porträttfoto Ingmar Skoog
Photo: Emelie Asplund

New book by Ingmar Skoog arouses great interest


“70 is the new 50” has become a common phrase. The author Ingmar Skoog has now written a book (so far only in Swedish) on the subject with this very title.

Ingmar Skoog, a senior researcher in psychiatry at the University of Gothenburg’s Sahlgrenska Academy, is a busy man. There has been enormous interest in his new book, and the launch has resulted in an unusually large number of interviews and widespread coverage in the Swedish media. Alongside this, he is continuing to record Studio 65: a radio program on Radio Sweden P4 and a television program on Sveriges Television.

“Making the TV program is great fun!” says Ingmar, who turns 70 himself in February. “It’s involved me learning something completely new, and I’ve noticed that it’s given me a lot of energy. Each episode of Studio 65 has up to 100,000 viewers, and now I even get recognized in the street from time to time!”

tv studio with the three leaders of the programme
Studio 65: a radio program on Radio Sweden P4 and a television program on Sveriges Television. From left: Kattis Ahlström och Anders Palmgren och Ingmar Skoog.

He is still Director of the Centre for Ageing and Health (AgeCap), which hopes to attract the necessary funding to continue as a university-wide center of expertise. The plan is for Ingmar to hand over directorship to a next-generation ageing researcher during the coming year. However, he plans to continue working on the H70 study – which is also the basis for his new book – for a few more years.

Older has never been younger

The book is based on results from the ongoing H70 major population study, which allows researchers to compare different generations of 70-year-olds with each other. The conclusion is that older people have never been younger than they are right now. On average, today’s 70-year-olds are physically stronger and smarter, and live a more active life. Being 70 years old today is comparable to how previous generations were able to live when they were 50.

“We now live longer and generally have more healthy years. It is often said that people go through four different ages in their lives, with the fourth age being the one where age-related infirmity and diseases make us dependent on others to cope with our everyday lives. This final age is now not only a much shorter part of our lives, it has also been postponed.”

The same trend can also be seen among even older generations. Research from the H85 population study has shown that the incidence of dementia is decreasing among 85-year-olds compared to previous generations, with 85-year-olds also now generally doing better on their own.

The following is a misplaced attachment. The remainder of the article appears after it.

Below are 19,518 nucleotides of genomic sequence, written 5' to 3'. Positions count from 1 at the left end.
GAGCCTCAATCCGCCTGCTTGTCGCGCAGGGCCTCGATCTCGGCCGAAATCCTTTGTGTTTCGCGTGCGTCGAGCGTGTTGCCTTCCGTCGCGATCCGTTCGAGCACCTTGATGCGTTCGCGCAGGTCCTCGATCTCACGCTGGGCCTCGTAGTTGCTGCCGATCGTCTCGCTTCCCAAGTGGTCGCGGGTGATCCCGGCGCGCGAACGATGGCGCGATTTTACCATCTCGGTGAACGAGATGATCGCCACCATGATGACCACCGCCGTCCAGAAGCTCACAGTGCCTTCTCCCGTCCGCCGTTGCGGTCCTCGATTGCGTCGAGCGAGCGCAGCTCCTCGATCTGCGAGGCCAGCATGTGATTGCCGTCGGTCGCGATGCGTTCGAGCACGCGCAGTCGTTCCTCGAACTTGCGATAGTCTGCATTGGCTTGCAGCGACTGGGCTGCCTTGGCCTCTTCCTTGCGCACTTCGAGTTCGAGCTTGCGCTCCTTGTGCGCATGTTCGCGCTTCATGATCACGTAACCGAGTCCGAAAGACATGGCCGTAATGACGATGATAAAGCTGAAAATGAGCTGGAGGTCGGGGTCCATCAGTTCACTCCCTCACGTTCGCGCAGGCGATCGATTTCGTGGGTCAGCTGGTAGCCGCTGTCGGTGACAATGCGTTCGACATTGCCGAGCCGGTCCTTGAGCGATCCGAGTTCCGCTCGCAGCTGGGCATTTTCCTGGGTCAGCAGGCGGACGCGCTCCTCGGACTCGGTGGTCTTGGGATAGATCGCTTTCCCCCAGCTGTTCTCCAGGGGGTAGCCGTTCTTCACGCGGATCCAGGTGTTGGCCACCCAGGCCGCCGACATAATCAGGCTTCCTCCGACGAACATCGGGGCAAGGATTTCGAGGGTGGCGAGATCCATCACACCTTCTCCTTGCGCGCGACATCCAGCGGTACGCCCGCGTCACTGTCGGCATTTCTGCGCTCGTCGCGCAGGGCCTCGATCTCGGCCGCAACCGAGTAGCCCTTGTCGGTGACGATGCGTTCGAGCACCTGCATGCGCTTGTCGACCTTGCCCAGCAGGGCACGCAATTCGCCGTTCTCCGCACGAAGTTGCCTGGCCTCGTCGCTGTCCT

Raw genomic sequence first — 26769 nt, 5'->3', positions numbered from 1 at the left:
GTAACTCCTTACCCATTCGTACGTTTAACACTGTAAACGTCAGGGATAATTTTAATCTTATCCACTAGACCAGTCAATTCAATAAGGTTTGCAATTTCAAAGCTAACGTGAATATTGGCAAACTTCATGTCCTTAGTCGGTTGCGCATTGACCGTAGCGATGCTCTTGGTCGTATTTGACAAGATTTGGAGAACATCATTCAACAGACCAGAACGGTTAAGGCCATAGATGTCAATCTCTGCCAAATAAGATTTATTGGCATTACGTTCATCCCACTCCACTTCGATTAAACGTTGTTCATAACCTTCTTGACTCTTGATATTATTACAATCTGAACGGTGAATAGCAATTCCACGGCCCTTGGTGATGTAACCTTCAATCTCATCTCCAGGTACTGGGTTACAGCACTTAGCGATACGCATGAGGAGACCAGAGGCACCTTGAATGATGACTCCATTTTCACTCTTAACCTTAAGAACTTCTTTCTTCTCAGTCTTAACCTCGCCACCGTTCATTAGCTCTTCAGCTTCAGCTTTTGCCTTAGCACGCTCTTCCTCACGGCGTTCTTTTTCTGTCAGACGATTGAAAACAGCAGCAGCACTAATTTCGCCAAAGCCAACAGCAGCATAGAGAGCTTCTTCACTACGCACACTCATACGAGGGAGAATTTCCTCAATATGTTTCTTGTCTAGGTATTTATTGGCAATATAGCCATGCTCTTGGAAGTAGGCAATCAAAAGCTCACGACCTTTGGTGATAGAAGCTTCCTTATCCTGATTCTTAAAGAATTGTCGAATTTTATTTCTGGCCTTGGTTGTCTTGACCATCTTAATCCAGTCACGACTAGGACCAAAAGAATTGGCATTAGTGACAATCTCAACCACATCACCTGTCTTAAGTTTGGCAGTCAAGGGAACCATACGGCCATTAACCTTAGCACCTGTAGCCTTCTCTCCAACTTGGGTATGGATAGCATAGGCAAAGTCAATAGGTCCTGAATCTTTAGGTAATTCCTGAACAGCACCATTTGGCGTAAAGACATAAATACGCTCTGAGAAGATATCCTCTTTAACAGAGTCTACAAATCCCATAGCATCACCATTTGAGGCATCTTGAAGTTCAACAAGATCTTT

Revolutionary societal changes

In the early 20th century, people often lived miserable lives characterized by hunger and hard work, mostly within agriculture. Ingmar notes that many of the laws that govern our work and that we now take for granted were put in place relatively late in the 20th century.

“Those who turned 70 in 1971 had lived their lives in a different society compared to the society we are used to. They left school and went to work at the age of 12 or 13. The eight-hour working day came about when they were 20, and paid holiday was introduced when they were 40. That generation was completely worn out by the time they got old.”

There are many reasons behind this positive trend. Political changes have improved people’s living conditions, not least various waves of feminist campaigns that have liberated the female half of the population. General welfare and the emergence of the welfare state provided access to better food and housing. Of course, penicillin, blood pressure medication, and other medical breakthroughs have also paved the way for better health later in life.

“These societal changes have also affected our cells and how they age. It’s obvious, really, but we don’t always make the connection.”

Advice for a long and enjoyable life

Book cover; 70 is the new 50 - in Swedish

In the book, Ingmar also provides a variety of advice for those who want to increase their chances of a long, healthy, and enjoyable life. He highlights the importance of everything in moderation – it’s important to enjoy life!

Here is some of his advice:

  • Exercise. The scientific evidence that exercise benefits our cells is extremely strong. Make sure you get both fitness and strength training. Muscles get weaker with age. The key is to build resilience against future falls with muscles and balance.
  • Think about what you eat. Follow the Mediterranean diet: vegetables, nuts, olive oil, fish, and maybe chicken. Eat less red meat. Treat yourself every now and again.
  • Give yourself the right conditions to get around seven to nine hours of sleep every night. The brain is active during sleep, which is when harmful substances are washed away, and broken memories are consolidated and repaired.
  • Meet people. Research shows that being alone is harmful, even if you don’t feel lonely yourself. Humans are pack animals that need to socialize for health reasons.
  • Stay curious. Try new things, and do the things you’ve dreamed about.
  • Check the status of your cardiovascular health. High blood pressure, high cholesterol, and diabetes do not necessarily have noticeable symptoms. Attend your health checks.
  • Keep your brain active with things you enjoy, and give your brain a variety of exercise. If you only do crosswords, your brain only gets good at crosswords. Take part in cultural activities. Sing in a choir. And if you dance, you’ll also get exercise.